(PRWEB) February 06, 2018
According to The Nilson Report, global card fraud losses are on the rise—from 2016 to 2025, they are projected to nearly double, climbing from $22.8 billion to nearly $50 billion.(1) Consumer-perpetrated chargeback fraud, also known as “friendly fraud,” is reported to account for the largest share of those losses and remains an ongoing challenge for eCommerce retailers; so when Visa announced that its new Visa Claims Resolution (VCR) initiative would “[make] the dispute process better for merchants,”(2) many welcomed the news. Merchants’ only defense against friendly fraud is through disputing the chargeback to claim back their funds. With VCR implementation scheduled for April 15, 2018,(3) leading dispute mitigation and loss prevention firm Chargebacks911 analyzes what the changes will mean for merchants and acquirers and how they can ready themselves for the new requirements.
The Nilson Report estimates that card issuers experienced nearly 71% of gross fraud losses in 2016, with merchants and acquirers accounting for the remaining 29%, or $6.7 billion. However, the report also acknowledges that friendly fraud is “difficult to quantify” and can be “almost impossible to mitigate”.(1) Visa claims that its VCR initiative will shorten the dispute process, which means accelerated timeframes for resolving disputes and other impending changes. The company also aims to categorize reason codes into source segments, similar to MasterCard’s 2015 initiative.
Monica Eaton-Cardone, co-founder and Chief Operating Officer (COO) of Chargebacks911, says merchant preparedness dictates whether VCR is regarded as an opportunity or a challenge. She notes that VCR anticipates a 14% reduction in chargebacks for merchants who are prepared to engage in a much shorter—near real-time—dispute-response model.
To help prepare merchants for the coming changes, Eaton-Cardone has summarized four key ways VCR is likely to impact eCommerce retailers:
1) Chargeback reason code 75, “Unrecognized Transaction”, will be eliminated. Issuers will now be required to obtain more information from the cardholder and conduct due diligence before filing a dispute, which will benefit merchants. While this may not eliminate any additional chargebacks, it will ensure cases are coded properly and help give merchants more accurate insights into disputes.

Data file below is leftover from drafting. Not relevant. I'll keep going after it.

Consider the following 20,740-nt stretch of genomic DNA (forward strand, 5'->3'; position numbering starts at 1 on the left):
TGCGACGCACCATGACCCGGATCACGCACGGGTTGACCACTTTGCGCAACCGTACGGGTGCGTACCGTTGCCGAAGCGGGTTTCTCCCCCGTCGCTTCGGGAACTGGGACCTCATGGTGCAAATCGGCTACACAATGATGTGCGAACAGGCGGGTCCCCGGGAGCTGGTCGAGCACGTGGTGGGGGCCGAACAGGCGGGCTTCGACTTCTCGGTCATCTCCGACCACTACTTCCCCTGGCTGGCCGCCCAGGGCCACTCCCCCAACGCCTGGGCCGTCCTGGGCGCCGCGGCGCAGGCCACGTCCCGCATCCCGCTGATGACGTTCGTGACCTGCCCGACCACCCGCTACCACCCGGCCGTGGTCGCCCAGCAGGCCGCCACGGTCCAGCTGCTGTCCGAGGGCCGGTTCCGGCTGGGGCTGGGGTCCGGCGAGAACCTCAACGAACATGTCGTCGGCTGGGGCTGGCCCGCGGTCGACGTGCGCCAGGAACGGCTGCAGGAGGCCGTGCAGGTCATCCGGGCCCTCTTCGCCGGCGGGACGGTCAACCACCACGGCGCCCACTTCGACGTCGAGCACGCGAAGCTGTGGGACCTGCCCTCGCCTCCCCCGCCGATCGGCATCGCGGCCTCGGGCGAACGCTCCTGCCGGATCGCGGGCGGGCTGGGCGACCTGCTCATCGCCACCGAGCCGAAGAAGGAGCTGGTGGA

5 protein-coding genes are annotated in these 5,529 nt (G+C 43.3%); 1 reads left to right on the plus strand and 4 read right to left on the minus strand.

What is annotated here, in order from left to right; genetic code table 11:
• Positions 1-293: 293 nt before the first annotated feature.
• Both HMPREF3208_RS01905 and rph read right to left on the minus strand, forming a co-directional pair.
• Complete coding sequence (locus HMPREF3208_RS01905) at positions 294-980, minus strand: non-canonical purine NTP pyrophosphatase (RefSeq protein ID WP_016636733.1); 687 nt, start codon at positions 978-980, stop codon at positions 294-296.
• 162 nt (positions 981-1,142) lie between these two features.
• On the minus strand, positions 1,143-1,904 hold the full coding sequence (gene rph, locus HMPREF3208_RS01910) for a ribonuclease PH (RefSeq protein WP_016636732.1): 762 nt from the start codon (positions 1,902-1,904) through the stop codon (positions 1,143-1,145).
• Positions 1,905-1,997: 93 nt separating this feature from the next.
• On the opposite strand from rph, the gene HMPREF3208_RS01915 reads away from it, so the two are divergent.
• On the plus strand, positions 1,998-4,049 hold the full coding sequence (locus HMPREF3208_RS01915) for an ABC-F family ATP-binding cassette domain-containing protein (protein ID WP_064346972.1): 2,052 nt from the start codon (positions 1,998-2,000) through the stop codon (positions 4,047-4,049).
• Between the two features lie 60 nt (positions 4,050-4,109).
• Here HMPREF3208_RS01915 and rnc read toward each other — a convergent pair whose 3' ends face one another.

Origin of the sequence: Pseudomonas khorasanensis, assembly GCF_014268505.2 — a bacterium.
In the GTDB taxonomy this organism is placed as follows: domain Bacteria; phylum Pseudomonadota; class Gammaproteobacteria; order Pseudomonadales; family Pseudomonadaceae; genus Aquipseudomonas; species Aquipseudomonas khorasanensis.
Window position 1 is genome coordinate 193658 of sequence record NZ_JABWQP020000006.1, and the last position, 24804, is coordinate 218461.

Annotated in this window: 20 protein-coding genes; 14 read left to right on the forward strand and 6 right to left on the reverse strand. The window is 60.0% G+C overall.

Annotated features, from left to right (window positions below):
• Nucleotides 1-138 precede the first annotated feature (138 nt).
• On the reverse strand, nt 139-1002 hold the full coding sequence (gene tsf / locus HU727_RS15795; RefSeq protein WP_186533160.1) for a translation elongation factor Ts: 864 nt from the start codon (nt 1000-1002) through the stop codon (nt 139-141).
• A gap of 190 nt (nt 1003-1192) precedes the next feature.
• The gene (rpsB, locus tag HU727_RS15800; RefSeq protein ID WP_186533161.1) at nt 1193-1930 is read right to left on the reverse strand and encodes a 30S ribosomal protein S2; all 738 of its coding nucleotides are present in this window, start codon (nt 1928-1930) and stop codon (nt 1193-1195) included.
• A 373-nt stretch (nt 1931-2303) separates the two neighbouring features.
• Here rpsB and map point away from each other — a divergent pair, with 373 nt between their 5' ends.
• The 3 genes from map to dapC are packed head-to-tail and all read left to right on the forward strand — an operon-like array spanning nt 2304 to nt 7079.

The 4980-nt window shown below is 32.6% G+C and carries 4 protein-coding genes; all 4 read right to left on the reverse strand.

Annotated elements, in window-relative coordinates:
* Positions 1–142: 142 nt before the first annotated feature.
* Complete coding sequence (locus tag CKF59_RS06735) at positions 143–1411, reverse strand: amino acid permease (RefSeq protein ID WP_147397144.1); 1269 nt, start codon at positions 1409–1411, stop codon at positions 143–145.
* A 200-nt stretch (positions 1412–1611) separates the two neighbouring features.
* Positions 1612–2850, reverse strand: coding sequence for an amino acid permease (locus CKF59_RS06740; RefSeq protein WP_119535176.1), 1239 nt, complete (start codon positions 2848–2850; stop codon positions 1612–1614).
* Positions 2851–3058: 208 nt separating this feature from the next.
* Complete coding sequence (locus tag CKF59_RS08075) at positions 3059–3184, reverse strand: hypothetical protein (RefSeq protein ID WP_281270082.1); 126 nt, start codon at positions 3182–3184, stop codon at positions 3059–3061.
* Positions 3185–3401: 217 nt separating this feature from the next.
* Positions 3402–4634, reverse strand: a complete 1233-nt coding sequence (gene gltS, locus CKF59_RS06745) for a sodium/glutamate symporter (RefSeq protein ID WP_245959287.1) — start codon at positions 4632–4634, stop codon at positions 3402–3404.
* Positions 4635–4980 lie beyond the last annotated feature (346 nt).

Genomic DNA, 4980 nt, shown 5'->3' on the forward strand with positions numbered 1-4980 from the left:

2) Variations between schemes mean greater potential for error. Merchants can no longer rely on closely matching reason codes and interpretations (as is the current case between Visa and Mastercard) to help identify and decode chargeback claims. Those that use legacy systems or lack the in-house expertise to dynamically address these changes and consequential workflow requirements will suffer most..
3) Merchants that don’t provide dispute data in a timely manner will pay additional fees. In effort to increase VCR adoption and use, Visa has indicated that merchants who do not engage in dispute activity (similar to representing retrievals) will forfeit their dispute rights and be liable for higher fees.
Response times for chargeback disputes are being reduced by 50% or more. Banks currently have 45 to 100 days to process disputes and representments. This corresponds with the 15 day limit many banks impose on merchants. With the introduction of more digital processes, VCR promises to reduce this window by half, with discussions of reducing further to just 20 days by October 2018.
The Industry’s concerns over the tightened timelines have impacted the VCR rollout, which was originally planned for October 2017. Visa subsequently delayed implementation of VCR until April 2018 “in response to client feedback, and to help ensure the readiness of stakeholders around the world.”(3) Eaton-Cardone urges businesses to ensure they understand the Implications of Visa Claims Resolution, especially the new timelines. She cautions that merchants who do not reply to disputes in time risk losing their cases, which will negatively impact profitability. Likewise, if acquirers have difficulty meeting Visa’s abbreviated timelines, they could lose business if case losses mount and clients pull their merchant accounts.